U.S. jury deliberates in ex-Goldman banker’s 1MDB corruption trial
NEW YORK, April 8 (Reuters) – A U.S. jury resumed deliberations on Friday in the trial of a former Goldman Sachs (GS.N) banker accused of aiding loot billions of bucks from Malaysia’s 1MDB sovereign prosperity fund.
Prosecutors say Roger Ng, Goldman Sachs Group Inc’s previous prime expenditure banker for Malaysia, aided his then-boss Tim Leissner embezzle income from the fund — which was established to pursue progress initiatives in the Southeast Asian state — launder the proceeds and bribe officers to acquire enterprise for Goldman.
Ng, 49, has pleaded not guilty to conspiring to launder dollars and violating an anti-corruption legislation. His attorneys say Leissner, who pleaded responsible to comparable fees in 2018 and agreed to cooperate with prosecutors’ investigation, falsely implicated Ng in the hopes of getting a lenient sentence.
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The costs stemmed from a person of the greatest financial scandals in heritage.
Prosecutors have reported Goldman served 1MDB raise $6.5 billion by a few bond gross sales, but that $4.5 billion was diverted to federal government officials, bankers and their associates via bribes and kickbacks between 2009 and 2015.
Ng is the first, and possible only, person to facial area trial in the United States about the scheme. Goldman in 2020 compensated a nearly $3 billion great and its Malaysian unit agreed to plead guilty.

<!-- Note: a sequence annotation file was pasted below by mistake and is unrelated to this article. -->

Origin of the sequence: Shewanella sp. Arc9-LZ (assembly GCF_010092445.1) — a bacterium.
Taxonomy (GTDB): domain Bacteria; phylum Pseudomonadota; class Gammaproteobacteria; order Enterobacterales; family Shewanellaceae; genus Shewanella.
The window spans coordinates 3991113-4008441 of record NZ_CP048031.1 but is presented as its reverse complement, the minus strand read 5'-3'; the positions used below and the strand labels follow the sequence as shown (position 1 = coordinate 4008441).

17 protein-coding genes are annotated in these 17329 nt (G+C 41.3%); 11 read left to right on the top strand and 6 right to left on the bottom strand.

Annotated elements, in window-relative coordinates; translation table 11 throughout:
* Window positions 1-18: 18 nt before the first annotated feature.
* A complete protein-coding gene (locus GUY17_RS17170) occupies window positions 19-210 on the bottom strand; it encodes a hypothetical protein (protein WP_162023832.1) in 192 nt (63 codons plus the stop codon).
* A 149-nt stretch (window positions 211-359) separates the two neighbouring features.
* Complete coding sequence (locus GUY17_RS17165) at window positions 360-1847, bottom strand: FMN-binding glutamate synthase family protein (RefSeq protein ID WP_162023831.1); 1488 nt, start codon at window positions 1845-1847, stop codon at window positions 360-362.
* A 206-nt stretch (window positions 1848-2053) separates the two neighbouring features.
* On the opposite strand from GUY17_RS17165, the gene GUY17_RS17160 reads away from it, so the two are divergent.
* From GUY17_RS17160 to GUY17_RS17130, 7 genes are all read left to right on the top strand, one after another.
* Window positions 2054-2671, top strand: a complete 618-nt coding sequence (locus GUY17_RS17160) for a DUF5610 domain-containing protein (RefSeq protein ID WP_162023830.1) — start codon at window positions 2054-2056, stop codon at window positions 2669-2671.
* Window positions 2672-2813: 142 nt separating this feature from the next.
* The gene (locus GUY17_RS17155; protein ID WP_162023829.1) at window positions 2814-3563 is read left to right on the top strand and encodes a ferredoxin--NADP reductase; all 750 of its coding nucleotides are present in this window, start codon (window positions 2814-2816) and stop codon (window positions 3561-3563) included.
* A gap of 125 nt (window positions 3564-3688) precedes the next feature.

Deliberations started on Tuesday just after a almost two-thirty day period trial in federal court docket in Brooklyn.
Jurors heard 9 days of testimony from Leissner, who explained he sent Ng $35 million in kickbacks. Leissner mentioned the adult males agreed to tell financial institutions a “include story” that the funds was from a authentic enterprise venture amongst their wives.
Ng’s wife, Hwee Bin Lim, later on testified for the protection that the business venture was, in simple fact, authentic. She stated she invested $6 million in the mid-2000s in a Chinese corporation owned by the family of Leissner’s then-wife, Judy Chan, and that the $35 million was her return on that expense.
Ng’s lawyer, Marc Agnifilo, reported in his closing argument on Monday that Leissner could not be dependable. A prosecutor, Alixandra Smith, explained in her summation that Leissner’s testimony was backed up by other evidence.
Jho Lower, a Malaysian financier and suspected mastermind of the plan, was indicted alongside Ng in 2018 but stays at big.
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Reporting by Luc Cohen in New York editing by Jonathan Oatis
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